Zoning and Housing Affordability

Vanessa Brown Calder has posted Zoning, Land-Use Planning, and Housing Affordability to SSRN. It opens,

Local zoning and land-use regulations have increased substantially over the decades. These constraints on land development within cities and suburbs aim to achieve various safety, environmental, and aesthetic goals. But the regulations have also tended to reduce the supply of housing, including multifamily and low-income housing. With reduced supply, many U.S. cities suffer from housing affordability problems.

This study uses regression analysis to examine the link between housing prices and zoning and land-use controls. State and local governments across the country impose substantially different amounts of regulation on land development. The study uses a data set of court decisions on land use and zoning that captures the growth in regulation over time and the large variability between the states.

The statistical results show that rising land-use regulation is associated with rising real average home prices in 44 states and that rising zoning regulation is associated with rising real average home prices in 36 states. In general, the states that have increased the amount of rules and restrictions on land use the most have higher housing prices.

The federal government spent almost $200 billion to subsidize renting and buying homes in 2015. These subsidies treat a symptom of the underlying problem. But the results of this study indicate that state and local governments can tackle housing affordability problems directly by overhauling their development rules. For example, housing is much more expensive in the Northeast than in the Southeast, and that difference is partly explained by more regulation in the former region.

Interestingly, the data show that relatively more federal housing aid flows to states with more restrictive zoning and land-use rules, perhaps because those states have higher housing costs. Federal aid thus creates a disincentive for the states to solve their own housing affordability problems by reducing regulation. (1)

This paper provides additional evidence for an argument that Edward Glaeser and others have been making for some time now.

Local governments won’t make these changes on their own. Nonetheless, local land-use decisions have a large negative impact on many households and businesses who are not currently located within the borders of the local jurisdictions (as well as some who are). As a result, the federal government could and should take restrictive land use regulation into account when it allocates federal aid for affordable housing.

The Obama Administration found that restrictive local land-use regulations stifled GDP growth in the aggregate. Perhaps reforming land-use regulation is something that could garner bipartisan support as it is a market-driven approach to the housing crisis, a cause dear to the hearts of many Democrats (and not a few Republicans).

Kroll on Mortgage Performance

The Kroll Bond Rating Agency has issued an update of its residential mortgage-backed securities model methodology, Residential Mortgage Default and Loss Model. Before the financial crisis, ratings models seemed to be very reliable, data-driven models of probity and caution. We have since learned that different mortgage vintages (the year of origination) can behave very differently and ratings models could be based on simplistic assumptions. Hopefully, the updated Kroll model does not suffer from those flaws, although their key takeaways seem pretty basic to me:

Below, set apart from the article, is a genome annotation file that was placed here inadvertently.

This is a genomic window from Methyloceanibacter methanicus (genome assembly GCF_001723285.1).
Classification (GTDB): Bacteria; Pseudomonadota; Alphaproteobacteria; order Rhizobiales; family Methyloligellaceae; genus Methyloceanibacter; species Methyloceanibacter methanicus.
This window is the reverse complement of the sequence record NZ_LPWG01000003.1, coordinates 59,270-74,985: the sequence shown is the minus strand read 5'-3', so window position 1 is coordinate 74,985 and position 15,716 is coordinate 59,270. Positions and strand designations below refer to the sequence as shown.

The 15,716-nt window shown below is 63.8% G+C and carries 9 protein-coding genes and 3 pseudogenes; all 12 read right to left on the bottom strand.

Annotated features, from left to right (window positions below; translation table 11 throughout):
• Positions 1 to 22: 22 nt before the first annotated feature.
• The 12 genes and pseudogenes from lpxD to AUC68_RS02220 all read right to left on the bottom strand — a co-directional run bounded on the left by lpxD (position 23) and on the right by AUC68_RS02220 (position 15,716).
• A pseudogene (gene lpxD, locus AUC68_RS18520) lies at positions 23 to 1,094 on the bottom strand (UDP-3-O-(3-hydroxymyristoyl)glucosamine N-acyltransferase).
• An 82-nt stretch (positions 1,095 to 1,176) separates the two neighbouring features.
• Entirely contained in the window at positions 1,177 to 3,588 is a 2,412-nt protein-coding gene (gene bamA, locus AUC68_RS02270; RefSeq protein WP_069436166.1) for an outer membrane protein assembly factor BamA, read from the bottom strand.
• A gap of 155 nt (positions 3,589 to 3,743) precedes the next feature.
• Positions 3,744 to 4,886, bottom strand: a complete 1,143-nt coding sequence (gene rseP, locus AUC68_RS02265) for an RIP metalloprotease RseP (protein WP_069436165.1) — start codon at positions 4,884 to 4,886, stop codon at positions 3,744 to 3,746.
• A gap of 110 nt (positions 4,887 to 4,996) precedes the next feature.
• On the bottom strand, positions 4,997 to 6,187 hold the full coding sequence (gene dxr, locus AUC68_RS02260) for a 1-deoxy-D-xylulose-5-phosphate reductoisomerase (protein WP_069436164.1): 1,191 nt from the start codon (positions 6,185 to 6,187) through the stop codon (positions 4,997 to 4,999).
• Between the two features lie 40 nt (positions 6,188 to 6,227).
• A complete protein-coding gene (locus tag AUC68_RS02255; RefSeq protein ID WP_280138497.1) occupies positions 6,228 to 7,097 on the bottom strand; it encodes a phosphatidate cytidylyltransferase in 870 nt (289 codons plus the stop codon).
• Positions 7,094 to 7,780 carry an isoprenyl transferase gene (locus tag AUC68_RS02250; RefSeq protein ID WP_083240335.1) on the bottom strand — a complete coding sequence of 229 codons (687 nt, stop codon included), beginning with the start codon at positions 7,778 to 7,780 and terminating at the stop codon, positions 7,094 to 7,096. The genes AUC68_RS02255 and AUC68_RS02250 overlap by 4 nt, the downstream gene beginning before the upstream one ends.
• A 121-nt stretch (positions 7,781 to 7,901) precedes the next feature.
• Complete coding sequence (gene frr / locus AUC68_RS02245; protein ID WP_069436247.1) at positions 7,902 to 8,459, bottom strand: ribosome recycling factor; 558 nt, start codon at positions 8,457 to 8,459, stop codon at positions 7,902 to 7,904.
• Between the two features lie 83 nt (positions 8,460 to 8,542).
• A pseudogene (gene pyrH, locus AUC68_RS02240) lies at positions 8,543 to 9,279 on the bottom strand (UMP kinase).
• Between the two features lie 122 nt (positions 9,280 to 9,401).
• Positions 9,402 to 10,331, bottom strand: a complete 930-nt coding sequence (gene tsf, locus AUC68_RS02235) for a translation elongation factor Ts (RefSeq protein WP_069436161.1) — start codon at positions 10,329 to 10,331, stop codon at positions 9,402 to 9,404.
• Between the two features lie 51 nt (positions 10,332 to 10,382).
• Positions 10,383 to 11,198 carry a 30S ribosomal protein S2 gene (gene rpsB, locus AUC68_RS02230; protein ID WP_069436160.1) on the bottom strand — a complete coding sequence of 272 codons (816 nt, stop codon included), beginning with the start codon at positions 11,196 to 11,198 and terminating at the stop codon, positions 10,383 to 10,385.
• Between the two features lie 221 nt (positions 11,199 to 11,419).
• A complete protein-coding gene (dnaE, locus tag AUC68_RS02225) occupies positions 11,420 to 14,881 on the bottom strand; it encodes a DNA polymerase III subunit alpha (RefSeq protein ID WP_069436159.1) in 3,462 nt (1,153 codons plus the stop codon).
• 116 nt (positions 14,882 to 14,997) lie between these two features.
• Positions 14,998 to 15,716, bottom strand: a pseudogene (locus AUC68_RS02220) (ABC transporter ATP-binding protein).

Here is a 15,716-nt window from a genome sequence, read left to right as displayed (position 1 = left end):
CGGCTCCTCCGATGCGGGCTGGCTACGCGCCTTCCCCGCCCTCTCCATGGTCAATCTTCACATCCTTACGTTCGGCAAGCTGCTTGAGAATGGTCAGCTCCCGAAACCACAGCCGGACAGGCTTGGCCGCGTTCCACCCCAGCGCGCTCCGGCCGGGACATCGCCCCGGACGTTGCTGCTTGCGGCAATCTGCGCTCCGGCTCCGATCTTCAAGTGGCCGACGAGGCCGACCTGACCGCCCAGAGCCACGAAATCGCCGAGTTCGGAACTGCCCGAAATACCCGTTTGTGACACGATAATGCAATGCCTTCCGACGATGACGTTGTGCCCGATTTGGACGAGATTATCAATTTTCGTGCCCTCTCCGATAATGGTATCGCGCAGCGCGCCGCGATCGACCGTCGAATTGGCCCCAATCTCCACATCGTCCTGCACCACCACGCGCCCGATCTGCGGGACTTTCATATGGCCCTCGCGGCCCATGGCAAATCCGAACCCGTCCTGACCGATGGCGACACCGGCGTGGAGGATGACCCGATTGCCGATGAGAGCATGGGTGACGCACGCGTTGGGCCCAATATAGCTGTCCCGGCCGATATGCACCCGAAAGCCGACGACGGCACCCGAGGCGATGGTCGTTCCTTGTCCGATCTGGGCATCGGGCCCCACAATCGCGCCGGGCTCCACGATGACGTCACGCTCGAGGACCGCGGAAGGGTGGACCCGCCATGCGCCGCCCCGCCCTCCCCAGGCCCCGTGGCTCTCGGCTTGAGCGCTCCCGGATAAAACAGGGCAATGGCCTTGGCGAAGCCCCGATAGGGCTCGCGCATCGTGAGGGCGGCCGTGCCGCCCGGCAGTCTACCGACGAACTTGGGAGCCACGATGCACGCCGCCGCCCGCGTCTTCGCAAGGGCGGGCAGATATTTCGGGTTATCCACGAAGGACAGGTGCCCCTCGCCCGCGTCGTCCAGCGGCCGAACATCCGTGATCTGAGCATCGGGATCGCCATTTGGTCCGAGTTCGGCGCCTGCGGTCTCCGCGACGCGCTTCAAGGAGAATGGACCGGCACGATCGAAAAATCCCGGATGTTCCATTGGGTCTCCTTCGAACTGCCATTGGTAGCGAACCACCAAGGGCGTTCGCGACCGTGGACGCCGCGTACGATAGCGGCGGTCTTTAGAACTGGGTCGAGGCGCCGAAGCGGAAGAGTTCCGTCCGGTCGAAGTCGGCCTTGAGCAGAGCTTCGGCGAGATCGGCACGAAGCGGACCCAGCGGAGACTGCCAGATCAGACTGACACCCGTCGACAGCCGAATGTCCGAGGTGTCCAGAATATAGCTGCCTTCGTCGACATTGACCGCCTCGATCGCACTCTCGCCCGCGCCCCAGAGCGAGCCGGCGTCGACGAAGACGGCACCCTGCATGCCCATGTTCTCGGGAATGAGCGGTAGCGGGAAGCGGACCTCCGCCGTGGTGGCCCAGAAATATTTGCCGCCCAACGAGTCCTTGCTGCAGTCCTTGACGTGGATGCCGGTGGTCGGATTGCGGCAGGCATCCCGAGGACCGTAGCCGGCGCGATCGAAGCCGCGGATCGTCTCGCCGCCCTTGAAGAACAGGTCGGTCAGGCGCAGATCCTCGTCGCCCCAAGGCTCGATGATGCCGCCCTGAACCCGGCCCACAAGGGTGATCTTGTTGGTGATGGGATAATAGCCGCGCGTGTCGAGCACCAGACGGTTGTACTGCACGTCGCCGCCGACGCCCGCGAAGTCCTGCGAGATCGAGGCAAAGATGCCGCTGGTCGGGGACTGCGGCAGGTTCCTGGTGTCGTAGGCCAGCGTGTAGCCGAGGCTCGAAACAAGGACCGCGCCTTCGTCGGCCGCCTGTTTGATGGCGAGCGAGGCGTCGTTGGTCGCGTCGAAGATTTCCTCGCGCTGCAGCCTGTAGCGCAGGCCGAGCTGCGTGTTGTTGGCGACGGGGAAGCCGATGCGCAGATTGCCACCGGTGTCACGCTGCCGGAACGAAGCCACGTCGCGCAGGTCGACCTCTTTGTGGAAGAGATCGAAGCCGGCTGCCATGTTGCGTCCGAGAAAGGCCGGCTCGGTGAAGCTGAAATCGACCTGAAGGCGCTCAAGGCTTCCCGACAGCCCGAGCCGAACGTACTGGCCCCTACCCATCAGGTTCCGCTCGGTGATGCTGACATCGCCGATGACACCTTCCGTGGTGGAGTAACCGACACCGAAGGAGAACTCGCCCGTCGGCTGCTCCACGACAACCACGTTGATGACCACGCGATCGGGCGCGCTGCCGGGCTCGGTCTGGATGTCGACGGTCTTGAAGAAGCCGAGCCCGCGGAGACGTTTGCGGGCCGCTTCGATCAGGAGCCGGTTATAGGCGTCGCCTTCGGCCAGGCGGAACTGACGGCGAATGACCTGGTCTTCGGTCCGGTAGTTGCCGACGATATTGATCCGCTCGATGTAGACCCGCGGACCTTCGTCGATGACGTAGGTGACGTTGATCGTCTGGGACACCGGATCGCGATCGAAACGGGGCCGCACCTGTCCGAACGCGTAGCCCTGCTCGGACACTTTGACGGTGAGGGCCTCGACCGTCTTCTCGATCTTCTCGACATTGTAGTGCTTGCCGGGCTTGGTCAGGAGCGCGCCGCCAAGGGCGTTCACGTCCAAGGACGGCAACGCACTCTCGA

• Underwriting standards are the fundamental determinant of mortgage quality.
  • Negative home equity creates a major incentive for borrower default, resulting in substantial credit loss.
  • Credit scores continue to have value as a relative indicator of risk.
  • Inflation of real home prices above the long-term mean is unsustainable and represents increased credit risk. (4-5)

Kroll’s update does include some interesting revisions, including,

Reduced default expectations for purchase loans. It has long been observed that purchase loans generally have lower default risk than refinancings, all else being equal. This is attributed to the fact that a purchase represents an actual arms-length transaction which yields a more accurate view of a home’s value than an equivalent refinancing transaction. However the pre-crisis mortgage vintages showed high levels of default associated with purchase mortgages. This was largely due to the practice of extending credit to first time homebuyers, often on very favorable terms despite these borrowers having little credit history or poor credit history. This poor performance by purchase loans was reflected in the historical data regression analysis used to develop the RMBS model.

Based on analysis focused on both jumbo and conforming prime mortgages, KBRA has found that, for these loans, the traditional benefits of purchase loans remain well established, and we have adjusted the model ‘s treatment of purchase loans to reflect lower default expectations relative to equivalent refinancing mortgages. This revision is effective with the publication of this report.

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Penalty for high debt-to-income (DTI) loans. While the KBRA RMBS model does not contain a specific risk parameter based on DTI, it is our opinion that very high DTI loans can bear significant incremental risk. When we began to encounter newly originated loans with back-end DTIs in excess of 45%, we assigned an additional default penalty to such loans. This has been documented in presale reports for those rated RMBS backed by loans with high DTIs. (3)

Time will tell if Kroll got it right . . ..